The Centre for Global Development in a 2018 study of countries hosting Belt and Road Initiative projects found 23 of them in a state of debt distress … writes Sumit Kumar Singh
China’s One Belt One Road (OBOR), now known as the Belt and Road Initiative (BRI), was announced in 2013 and it seems it has one purpose only — subjugation of the economically fragile nations on the way to becoming a great power by the time the Chinese Communist Party (CCP) celebrates 100 years.
There are numerous examples of countries, developed and developing, which are economically fragile that have become even more fragile courtesy the OBOR. The recent situation in Pakistan and Sri Lanka is case in point. The Centre for Global Development in a 2018 study of countries hosting OBOR projects found 23 of them in a state of debt distress.
Sri Lanka has taken loans from China, at lending rates in the range of 3-6 per cent against the 1-3 per cent offered by the World Bank and International Monetary Fund (IMF). As a result, Sri Lanka has had to request China for a debt-to-equity swap, selling their own equity to Chinese companies as they have not been able to pay back their loans.
China’s investment of an estimated $1.4 billion in Sri Lanka’s Colombo Port City project is the largest single foreign investment in the island nation’s history. Dubbed as a Public-Private Partnership (PPP) between the government of Sri Lanka and the CHEC Port City Colombo (CPCC) Pvt Ltd, the project has been much publicised for the employment opportunities and huge revenues which it would generate for the Sri Lankans.
What is seldom spoken about is the fact that of the 269 hectares of reclaimed land, 43 per cent will be controlled by the CPCC through a 99-year lease agreement. This is reminiscent of the not too long-ago takeover of the Hambantota Port on a 99-year lease by China Merchant Port Holdings (CMPH). The port is now operated ‘jointly’ by the Sri Lanka Ports Authority and CMPH, with the latter holding 80 percent stake in the port and exercising near total control over its operations. Sri Lanka is just one example of how China uses its economic power to ensnare unsuspecting, and sometimes complicit governments in an intricate web of debt and dependencies.
The BRI is the garb to entice nations into futile and ineffectual projects which are extravagant compared to more realistic challenges being faced. The projects are promoted as one of its kind infrastructure development project with fictitious prospects; however they are of significance and benefit primarily to China.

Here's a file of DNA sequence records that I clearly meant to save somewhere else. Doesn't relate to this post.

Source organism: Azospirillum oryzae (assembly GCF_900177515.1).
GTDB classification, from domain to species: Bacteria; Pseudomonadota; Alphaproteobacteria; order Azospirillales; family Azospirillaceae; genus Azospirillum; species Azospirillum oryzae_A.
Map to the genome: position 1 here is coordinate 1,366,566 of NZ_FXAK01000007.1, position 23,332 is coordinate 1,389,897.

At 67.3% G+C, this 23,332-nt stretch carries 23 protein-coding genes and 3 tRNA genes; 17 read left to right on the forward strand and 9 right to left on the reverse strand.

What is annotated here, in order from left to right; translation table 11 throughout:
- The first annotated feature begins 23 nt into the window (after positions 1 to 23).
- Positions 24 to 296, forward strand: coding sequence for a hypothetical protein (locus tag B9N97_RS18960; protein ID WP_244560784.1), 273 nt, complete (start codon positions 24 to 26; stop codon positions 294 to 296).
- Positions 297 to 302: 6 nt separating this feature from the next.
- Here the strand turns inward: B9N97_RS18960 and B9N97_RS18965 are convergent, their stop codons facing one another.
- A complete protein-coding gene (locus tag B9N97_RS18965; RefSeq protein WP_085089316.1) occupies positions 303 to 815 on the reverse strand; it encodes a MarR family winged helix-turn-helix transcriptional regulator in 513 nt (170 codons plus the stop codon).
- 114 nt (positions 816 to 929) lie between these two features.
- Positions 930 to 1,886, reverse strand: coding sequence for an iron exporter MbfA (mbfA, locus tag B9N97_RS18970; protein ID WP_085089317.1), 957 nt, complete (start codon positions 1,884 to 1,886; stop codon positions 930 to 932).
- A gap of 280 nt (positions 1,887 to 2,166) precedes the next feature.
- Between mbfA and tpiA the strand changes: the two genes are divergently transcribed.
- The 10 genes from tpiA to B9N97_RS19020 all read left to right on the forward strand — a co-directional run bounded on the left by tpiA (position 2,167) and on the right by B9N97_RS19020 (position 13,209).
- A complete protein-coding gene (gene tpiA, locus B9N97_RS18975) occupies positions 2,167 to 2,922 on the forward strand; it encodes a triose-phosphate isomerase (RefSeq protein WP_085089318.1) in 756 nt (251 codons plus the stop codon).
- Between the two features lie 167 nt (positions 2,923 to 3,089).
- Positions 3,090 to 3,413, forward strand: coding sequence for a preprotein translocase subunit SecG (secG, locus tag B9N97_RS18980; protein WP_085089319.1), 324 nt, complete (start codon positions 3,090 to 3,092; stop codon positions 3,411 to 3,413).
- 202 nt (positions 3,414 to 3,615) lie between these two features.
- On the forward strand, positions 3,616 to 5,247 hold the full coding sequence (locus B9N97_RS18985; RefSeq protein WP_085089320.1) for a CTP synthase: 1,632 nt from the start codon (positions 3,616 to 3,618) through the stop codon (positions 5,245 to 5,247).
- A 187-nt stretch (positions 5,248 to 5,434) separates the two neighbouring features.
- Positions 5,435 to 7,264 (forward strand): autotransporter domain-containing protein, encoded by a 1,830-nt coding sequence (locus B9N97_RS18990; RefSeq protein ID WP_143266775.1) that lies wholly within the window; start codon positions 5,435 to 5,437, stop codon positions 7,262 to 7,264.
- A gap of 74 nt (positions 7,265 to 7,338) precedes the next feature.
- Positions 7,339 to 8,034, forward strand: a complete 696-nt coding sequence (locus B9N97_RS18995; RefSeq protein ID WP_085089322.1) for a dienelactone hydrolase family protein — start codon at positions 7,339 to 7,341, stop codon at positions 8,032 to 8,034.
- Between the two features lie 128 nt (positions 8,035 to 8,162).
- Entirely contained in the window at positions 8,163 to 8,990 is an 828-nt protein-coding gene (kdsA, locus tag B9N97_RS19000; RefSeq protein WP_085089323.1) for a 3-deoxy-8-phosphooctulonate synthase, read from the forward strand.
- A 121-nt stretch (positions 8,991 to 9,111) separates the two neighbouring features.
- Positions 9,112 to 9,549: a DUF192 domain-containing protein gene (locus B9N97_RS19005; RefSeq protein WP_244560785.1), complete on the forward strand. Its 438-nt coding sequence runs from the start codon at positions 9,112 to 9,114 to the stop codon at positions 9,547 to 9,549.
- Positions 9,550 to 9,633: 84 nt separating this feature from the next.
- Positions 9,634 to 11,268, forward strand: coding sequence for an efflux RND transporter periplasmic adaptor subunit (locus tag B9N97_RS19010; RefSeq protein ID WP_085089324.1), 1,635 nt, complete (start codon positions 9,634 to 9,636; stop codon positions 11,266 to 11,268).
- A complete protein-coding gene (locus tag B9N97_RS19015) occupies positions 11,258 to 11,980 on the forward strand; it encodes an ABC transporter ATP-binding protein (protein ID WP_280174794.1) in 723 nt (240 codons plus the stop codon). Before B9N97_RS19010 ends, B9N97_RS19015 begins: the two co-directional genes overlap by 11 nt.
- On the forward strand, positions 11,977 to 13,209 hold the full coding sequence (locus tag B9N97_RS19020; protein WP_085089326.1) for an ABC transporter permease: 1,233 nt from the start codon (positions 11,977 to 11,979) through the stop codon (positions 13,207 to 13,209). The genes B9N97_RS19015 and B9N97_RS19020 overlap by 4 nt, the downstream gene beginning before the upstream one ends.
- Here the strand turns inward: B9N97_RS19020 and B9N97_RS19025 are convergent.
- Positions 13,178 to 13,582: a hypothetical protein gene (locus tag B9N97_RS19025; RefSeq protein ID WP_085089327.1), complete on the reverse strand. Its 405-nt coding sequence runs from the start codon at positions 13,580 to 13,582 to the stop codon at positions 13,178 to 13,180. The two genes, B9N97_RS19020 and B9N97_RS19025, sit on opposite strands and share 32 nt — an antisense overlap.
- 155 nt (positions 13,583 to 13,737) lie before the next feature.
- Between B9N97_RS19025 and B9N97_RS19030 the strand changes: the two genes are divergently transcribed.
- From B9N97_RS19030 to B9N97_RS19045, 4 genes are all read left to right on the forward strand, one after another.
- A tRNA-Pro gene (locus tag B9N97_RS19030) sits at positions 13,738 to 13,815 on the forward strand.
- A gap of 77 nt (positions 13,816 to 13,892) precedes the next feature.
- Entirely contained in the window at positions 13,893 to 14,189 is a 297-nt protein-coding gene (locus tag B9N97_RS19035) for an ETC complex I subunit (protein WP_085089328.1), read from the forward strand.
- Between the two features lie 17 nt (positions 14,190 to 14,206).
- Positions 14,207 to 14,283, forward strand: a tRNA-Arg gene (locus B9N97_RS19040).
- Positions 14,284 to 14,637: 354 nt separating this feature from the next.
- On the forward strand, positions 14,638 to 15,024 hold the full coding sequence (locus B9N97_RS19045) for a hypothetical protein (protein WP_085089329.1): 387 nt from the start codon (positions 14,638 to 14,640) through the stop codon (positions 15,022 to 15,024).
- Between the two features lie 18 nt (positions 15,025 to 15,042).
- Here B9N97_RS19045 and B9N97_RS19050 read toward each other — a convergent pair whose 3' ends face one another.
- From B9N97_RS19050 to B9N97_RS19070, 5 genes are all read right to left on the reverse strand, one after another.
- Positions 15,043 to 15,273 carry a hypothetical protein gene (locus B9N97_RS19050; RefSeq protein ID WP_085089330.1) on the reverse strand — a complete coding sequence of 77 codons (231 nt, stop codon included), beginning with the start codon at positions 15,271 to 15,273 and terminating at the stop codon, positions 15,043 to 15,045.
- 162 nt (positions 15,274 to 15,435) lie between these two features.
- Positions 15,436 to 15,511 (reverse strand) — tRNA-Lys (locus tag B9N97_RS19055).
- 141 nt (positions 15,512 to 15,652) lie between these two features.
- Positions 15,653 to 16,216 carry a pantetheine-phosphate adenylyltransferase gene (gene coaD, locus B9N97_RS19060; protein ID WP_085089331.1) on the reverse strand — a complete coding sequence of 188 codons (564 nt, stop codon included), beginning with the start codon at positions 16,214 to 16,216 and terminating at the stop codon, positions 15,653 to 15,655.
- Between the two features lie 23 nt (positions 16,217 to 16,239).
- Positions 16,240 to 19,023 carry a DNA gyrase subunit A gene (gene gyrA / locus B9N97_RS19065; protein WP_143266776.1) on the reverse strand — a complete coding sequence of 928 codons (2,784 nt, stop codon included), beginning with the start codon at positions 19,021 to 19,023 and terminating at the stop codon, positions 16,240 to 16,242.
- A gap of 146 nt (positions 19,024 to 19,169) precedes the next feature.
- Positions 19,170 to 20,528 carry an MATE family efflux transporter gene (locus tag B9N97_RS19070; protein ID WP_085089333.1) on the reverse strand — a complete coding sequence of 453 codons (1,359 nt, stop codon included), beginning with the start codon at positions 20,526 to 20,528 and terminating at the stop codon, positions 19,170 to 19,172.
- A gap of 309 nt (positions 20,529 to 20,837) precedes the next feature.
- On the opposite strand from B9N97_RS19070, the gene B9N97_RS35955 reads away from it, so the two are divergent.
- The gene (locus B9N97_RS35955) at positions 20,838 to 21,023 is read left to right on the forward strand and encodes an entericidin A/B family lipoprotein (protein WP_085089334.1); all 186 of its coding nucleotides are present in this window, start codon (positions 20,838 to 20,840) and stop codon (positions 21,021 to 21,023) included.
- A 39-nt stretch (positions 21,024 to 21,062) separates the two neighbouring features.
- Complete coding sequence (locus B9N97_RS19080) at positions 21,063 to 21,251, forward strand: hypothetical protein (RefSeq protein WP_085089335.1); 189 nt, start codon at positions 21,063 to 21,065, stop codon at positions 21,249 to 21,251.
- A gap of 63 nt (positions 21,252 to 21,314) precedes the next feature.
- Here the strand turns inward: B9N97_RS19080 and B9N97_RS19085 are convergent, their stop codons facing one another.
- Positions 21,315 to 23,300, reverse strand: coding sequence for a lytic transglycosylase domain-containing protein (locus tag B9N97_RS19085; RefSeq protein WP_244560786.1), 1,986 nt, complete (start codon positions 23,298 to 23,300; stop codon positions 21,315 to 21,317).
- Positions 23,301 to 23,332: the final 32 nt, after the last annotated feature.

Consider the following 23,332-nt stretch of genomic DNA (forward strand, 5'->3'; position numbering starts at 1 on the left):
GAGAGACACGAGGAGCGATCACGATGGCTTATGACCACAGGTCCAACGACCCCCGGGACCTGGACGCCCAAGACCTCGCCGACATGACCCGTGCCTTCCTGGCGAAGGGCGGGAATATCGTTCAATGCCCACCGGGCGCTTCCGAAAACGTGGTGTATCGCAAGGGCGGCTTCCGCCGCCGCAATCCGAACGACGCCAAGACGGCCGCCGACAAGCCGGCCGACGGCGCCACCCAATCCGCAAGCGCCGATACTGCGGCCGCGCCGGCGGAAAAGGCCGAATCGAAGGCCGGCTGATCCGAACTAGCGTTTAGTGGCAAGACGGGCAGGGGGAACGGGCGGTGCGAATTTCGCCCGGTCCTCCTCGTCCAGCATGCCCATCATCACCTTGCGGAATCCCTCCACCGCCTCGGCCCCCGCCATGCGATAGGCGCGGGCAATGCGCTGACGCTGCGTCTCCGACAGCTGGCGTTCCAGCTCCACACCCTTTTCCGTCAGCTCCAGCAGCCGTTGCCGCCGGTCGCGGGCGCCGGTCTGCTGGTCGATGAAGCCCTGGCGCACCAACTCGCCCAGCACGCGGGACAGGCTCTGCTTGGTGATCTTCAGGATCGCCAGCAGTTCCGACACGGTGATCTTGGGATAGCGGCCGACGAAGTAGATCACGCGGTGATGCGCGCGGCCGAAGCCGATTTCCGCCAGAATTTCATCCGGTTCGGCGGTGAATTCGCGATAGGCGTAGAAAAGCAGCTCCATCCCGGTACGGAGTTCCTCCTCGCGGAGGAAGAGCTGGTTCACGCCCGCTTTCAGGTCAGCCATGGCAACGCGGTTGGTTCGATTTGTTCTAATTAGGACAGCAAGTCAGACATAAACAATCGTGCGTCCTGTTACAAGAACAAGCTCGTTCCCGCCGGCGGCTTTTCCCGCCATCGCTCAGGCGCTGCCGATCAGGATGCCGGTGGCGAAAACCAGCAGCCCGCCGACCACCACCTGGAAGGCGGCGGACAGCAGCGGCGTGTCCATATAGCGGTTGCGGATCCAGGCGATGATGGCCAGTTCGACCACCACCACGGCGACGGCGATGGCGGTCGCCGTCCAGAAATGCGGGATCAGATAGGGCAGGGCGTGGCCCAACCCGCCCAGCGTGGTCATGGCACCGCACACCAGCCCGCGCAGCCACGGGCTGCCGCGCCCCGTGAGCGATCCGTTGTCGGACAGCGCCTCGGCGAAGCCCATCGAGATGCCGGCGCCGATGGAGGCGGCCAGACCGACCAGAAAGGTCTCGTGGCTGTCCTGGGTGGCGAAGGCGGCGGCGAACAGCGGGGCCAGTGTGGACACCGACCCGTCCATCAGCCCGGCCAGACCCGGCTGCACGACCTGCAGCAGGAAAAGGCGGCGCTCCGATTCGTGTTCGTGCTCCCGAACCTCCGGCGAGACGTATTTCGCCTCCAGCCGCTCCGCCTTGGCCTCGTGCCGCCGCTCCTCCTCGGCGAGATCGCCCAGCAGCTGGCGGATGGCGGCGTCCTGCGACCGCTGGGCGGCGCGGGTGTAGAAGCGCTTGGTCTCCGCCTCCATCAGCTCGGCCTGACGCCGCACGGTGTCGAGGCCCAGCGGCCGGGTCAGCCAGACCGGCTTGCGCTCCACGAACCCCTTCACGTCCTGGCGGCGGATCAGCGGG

The initiatives provide easier and convenient opportunities to address vulnerabilities of China at the cost and investment of individual nations. The mechanism provides expedient access for Chinese state owned companies to saturate the economies of small nations and saddle the borrowing nation with loans which can be leveraged when needed. In addition, China with its financial freedom has emerged as an independent nation providing financial alternatives over international organisations like the IMF, and Asian Development Bank (ADB) to secure individual and selfish designs.
The infrastructure projects of road, rail, buildings, ports etc. with inflated costs are advertised as comprehensive solutions without disclosing the methodology and terms of execution.
The projects in Sri Lanka like the $104 million Lotus tower which never got commissioned or the $209 million Mattala Airport which is the ‘World’s Emptiest Airport’, though presumed to be funded by China had all its costs recovered through execution by Chinese entities, using equipment/ machinery/material from China including significant proportion of labour/top management.
In effect, whilst Sri Lanka paid for the projects, it filled Chinese treasury for a requirement which was not essential. Further, due to the confidentiality of project being pursued by the government the actual cost of the projects are also largely exaggerated. The Chinese approach in Sri Lanka has been outright capitalist where in the Sri Lankan economy is flooded with cheap Chinese goods so as to kill the local economy and extract as much Strategic advantage by trapping the Government of the day in frivolous infrastructure projects.
It needs to be understood that all Chinese deals come with hidden agendas particularly with the aim to in debt the country, take control of land, fill the coffers of China at the expense of smaller countries under the garb of development. The modus operandi of engagement has been similar in Africa, Asia and Latin America wherein countries have been indebted with Chinese loan of billions of dollars.
Thus, all countries in the region must guard their sovereignty in their best interests, lest it is also ‘Coloured Red’ under the Chinese shadow.